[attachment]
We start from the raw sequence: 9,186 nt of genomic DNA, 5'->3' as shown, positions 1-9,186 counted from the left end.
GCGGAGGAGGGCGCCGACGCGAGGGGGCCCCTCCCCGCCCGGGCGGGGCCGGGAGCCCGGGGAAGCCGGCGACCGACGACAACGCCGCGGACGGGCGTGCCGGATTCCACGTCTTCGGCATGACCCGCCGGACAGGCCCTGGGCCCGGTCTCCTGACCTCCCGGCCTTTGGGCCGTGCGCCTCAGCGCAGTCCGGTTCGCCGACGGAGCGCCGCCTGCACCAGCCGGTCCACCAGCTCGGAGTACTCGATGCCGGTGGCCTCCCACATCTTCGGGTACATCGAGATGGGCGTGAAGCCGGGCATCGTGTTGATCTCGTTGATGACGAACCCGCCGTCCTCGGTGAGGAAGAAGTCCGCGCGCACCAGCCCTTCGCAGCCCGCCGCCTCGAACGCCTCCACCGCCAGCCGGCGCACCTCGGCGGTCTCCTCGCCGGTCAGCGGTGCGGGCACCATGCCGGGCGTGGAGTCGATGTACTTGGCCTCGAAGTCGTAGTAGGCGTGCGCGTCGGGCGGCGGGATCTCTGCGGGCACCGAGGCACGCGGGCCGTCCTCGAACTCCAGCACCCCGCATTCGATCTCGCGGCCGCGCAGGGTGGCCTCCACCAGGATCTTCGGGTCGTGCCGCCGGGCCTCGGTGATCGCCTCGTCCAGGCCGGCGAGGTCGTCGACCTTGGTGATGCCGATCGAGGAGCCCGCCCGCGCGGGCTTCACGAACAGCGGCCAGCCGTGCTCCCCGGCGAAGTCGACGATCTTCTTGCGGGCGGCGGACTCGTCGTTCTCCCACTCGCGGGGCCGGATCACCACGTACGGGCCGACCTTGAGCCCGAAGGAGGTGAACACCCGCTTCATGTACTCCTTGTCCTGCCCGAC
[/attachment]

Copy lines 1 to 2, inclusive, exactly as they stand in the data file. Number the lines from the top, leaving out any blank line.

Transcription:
We start from the raw sequence: 9,186 nt of genomic DNA, 5'->3' as shown, positions 1-9,186 counted from the left end.
GCGGAGGAGGGCGCCGACGCGAGGGGGCCCCTCCCCGCCCGGGCGGGGCCGGGAGCCCGGGGAAGCCGGCGACCGACGACAACGCCGCGGACGGGCGTGCCGGATTCCACGTCTTCGGCATGACCCGCCGGACAGGCCCTGGGCCCGGTCTCCTGACCTCCCGGCCTTTGGGCCGTGCGCCTCAGCGCAGTCCGGTTCGCCGACGGAGCGCCGCCTGCACCAGCCGGTCCACCAGCTCGGAGTACTCGATGCCGGTGGCCTCCCACATCTTCGGGTACATCGAGATGGGCGTGAAGCCGGGCATCGTGTTGATCTCGTTGATGACGAACCCGCCGTCCTCGGTGAGGAAGAAGTCCGCGCGCACCAGCCCTTCGCAGCCCGCCGCCTCGAACGCCTCCACCGCCAGCCGGCGCACCTCGGCGGTCTCCTCGCCGGTCAGCGGTGCGGGCACCATGCCGGGCGTGGAGTCGATGTACTTGGCCTCGAAGTCGTAGTAGGCGTGCGCGTCGGGCGGCGGGATCTCTGCGGGCACCGAGGCACGCGGGCCGTCCTCGAACTCCAGCACCCCGCATTCGATCTCGCGGCCGCGCAGGGTGGCCTCCACCAGGATCTTCGGGTCGTGCCGCCGGGCCTCGGTGATCGCCTCGTCCAGGCCGGCGAGGTCGTCGACCTTGGTGATGCCGATCGAGGAGCCCGCCCGCGCGGGCTTCACGAACAGCGGCCAGCCGTGCTCCCCGGCGAAGTCGACGATCTTCTTGCGGGCGGCGGACTCGTCGTTCTCCCACTCGCGGGGCCGGATCACCACGTACGGGCCGACCTTGAGCCCGAAGGAGGTGAACACCCGCTTCATGTACTCCTTGTCCTGCCCGAC